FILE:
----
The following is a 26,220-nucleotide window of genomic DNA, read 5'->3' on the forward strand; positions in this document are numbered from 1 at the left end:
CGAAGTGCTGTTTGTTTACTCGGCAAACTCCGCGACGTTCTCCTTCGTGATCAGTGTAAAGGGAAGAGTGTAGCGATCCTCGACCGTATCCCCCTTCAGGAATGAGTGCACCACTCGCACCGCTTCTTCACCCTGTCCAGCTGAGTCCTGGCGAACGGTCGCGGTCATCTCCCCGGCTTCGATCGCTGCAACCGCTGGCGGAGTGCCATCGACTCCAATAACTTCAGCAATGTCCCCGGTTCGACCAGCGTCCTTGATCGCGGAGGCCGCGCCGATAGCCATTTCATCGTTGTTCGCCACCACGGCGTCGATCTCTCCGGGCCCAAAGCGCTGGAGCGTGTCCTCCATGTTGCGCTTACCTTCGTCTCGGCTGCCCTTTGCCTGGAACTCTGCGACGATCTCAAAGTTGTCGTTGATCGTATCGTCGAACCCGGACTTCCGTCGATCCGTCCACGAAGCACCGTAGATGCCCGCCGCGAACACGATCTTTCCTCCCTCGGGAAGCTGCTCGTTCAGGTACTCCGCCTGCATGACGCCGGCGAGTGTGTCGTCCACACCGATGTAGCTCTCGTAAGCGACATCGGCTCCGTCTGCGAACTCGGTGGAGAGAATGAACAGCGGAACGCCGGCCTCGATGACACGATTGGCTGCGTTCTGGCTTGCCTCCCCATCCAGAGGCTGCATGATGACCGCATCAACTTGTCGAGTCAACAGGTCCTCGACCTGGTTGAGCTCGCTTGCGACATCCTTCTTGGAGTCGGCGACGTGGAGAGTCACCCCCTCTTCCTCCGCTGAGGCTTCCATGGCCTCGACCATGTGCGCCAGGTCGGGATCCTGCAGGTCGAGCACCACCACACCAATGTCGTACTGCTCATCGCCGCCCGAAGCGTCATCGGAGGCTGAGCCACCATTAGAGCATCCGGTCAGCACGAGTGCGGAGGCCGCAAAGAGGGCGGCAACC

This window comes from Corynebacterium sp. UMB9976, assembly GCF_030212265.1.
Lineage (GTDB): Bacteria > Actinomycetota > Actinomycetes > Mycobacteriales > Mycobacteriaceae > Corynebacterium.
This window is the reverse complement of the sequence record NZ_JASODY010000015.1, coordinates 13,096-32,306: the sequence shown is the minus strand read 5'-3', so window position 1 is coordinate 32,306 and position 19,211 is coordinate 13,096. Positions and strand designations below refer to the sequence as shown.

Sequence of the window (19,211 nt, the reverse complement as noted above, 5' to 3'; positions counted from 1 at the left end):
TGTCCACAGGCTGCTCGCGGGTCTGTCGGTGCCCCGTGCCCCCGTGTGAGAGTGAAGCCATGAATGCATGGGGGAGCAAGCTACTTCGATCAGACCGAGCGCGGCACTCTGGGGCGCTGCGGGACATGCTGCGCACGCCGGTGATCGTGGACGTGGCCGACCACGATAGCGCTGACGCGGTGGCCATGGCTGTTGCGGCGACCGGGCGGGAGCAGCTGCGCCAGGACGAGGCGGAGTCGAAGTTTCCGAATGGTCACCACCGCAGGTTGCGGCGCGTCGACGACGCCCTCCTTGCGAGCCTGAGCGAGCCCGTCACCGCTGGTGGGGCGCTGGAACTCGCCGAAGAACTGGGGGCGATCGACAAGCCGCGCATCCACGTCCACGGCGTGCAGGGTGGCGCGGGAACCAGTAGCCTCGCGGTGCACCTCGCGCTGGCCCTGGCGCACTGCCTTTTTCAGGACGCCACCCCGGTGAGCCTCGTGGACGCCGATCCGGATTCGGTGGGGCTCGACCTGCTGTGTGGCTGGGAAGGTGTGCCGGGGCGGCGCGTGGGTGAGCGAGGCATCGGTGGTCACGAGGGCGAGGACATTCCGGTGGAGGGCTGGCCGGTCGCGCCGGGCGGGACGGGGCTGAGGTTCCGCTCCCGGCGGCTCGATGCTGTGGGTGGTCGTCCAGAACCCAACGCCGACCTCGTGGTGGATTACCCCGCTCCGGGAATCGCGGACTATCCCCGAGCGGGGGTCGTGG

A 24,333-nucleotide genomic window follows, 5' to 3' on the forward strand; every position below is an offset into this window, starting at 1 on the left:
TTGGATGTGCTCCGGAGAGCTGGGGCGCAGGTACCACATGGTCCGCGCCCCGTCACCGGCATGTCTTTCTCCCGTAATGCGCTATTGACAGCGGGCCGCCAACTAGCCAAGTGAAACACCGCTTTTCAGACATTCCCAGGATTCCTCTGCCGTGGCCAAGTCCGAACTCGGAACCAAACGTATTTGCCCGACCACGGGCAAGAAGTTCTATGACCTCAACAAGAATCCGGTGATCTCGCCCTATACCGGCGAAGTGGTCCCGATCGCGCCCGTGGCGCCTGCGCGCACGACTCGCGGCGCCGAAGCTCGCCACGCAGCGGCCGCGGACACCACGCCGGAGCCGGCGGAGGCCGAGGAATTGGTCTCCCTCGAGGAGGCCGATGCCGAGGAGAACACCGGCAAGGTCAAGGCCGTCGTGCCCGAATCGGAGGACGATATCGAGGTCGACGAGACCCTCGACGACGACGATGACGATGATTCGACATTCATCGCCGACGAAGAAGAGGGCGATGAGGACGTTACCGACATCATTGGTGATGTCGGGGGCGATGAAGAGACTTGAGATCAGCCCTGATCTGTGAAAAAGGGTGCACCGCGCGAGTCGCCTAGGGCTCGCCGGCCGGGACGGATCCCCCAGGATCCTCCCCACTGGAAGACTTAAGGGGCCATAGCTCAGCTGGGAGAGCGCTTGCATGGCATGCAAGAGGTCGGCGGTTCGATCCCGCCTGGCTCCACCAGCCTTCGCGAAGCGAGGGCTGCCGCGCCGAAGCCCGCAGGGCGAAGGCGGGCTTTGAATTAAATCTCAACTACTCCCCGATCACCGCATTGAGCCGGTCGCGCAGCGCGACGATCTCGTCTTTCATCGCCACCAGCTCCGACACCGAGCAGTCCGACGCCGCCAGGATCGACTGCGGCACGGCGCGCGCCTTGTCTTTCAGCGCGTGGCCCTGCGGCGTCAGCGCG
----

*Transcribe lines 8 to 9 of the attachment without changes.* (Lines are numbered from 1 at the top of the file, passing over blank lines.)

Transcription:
A 24,333-nucleotide genomic window follows, 5' to 3' on the forward strand; every position below is an offset into this window, starting at 1 on the left:
TTGGATGTGCTCCGGAGAGCTGGGGCGCAGGTACCACATGGTCCGCGCCCCGTCACCGGCATGTCTTTCTCCCGTAATGCGCTATTGACAGCGGGCCGCCAACTAGCCAAGTGAAACACCGCTTTTCAGACATTCCCAGGATTCCTCTGCCGTGGCCAAGTCCGAACTCGGAACCAAACGTATTTGCCCGACCACGGGCAAGAAGTTCTATGACCTCAACAAGAATCCGGTGATCTCGCCCTATACCGGCGAAGTGGTCCCGATCGCGCCCGTGGCGCCTGCGCGCACGACTCGCGGCGCCGAAGCTCGCCACGCAGCGGCCGCGGACACCACGCCGGAGCCGGCGGAGGCCGAGGAATTGGTCTCCCTCGAGGAGGCCGATGCCGAGGAGAACACCGGCAAGGTCAAGGCCGTCGTGCCCGAATCGGAGGACGATATCGAGGTCGACGAGACCCTCGACGACGACGATGACGATGATTCGACATTCATCGCCGACGAAGAAGAGGGCGATGAGGACGTTACCGACATCATTGGTGATGTCGGGGGCGATGAAGAGACTTGAGATCAGCCCTGATCTGTGAAAAAGGGTGCACCGCGCGAGTCGCCTAGGGCTCGCCGGCCGGGACGGATCCCCCAGGATCCTCCCCACTGGAAGACTTAAGGGGCCATAGCTCAGCTGGGAGAGCGCTTGCATGGCATGCAAGAGGTCGGCGGTTCGATCCCGCCTGGCTCCACCAGCCTTCGCGAAGCGAGGGCTGCCGCGCCGAAGCCCGCAGGGCGAAGGCGGGCTTTGAATTAAATCTCAACTACTCCCCGATCACCGCATTGAGCCGGTCGCGCAGCGCGACGATCTCGTCTTTCATCGCCACCAGCTCCGACACCGAGCAGTCCGACGCCGCCAGGATCGACTGCGGCACGGCGCGCGCCTTGTCTTTCAGCGCGTGGCCCTGCGGCGTCAGCGCG